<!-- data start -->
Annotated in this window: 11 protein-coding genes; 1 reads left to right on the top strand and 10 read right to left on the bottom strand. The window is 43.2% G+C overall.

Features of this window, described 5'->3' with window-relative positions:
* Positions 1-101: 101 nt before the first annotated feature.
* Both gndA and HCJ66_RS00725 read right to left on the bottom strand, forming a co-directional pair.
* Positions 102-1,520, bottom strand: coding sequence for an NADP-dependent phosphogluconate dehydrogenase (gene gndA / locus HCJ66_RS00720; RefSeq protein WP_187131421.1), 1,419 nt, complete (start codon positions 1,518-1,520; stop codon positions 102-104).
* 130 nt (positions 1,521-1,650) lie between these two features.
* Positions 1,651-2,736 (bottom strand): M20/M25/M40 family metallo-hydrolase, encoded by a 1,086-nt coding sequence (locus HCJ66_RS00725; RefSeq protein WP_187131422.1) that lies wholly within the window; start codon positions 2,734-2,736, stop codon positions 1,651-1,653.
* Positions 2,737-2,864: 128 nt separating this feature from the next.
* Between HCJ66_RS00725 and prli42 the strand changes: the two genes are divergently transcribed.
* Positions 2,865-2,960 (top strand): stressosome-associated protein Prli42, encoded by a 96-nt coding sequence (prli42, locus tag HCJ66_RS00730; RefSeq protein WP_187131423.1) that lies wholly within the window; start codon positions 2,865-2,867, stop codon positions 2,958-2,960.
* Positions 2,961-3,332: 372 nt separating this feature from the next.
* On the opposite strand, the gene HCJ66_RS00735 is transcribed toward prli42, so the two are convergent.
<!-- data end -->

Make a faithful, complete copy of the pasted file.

Annotated in this window: 11 protein-coding genes; 1 reads left to right on the top strand and 10 read right to left on the bottom strand. The window is 43.2% G+C overall.

Features of this window, described 5'->3' with window-relative positions:
* Positions 1-101: 101 nt before the first annotated feature.
* Both gndA and HCJ66_RS00725 read right to left on the bottom strand, forming a co-directional pair.
* Positions 102-1,520, bottom strand: coding sequence for an NADP-dependent phosphogluconate dehydrogenase (gene gndA / locus HCJ66_RS00720; RefSeq protein WP_187131421.1), 1,419 nt, complete (start codon positions 1,518-1,520; stop codon positions 102-104).
* 130 nt (positions 1,521-1,650) lie between these two features.
* Positions 1,651-2,736 (bottom strand): M20/M25/M40 family metallo-hydrolase, encoded by a 1,086-nt coding sequence (locus HCJ66_RS00725; RefSeq protein WP_187131422.1) that lies wholly within the window; start codon positions 2,734-2,736, stop codon positions 1,651-1,653.
* Positions 2,737-2,864: 128 nt separating this feature from the next.
* Between HCJ66_RS00725 and prli42 the strand changes: the two genes are divergently transcribed.
* Positions 2,865-2,960 (top strand): stressosome-associated protein Prli42, encoded by a 96-nt coding sequence (prli42, locus tag HCJ66_RS00730; RefSeq protein WP_187131423.1) that lies wholly within the window; start codon positions 2,865-2,867, stop codon positions 2,958-2,960.
* Positions 2,961-3,332: 372 nt separating this feature from the next.
* On the opposite strand, the gene HCJ66_RS00735 is transcribed toward prli42, so the two are convergent.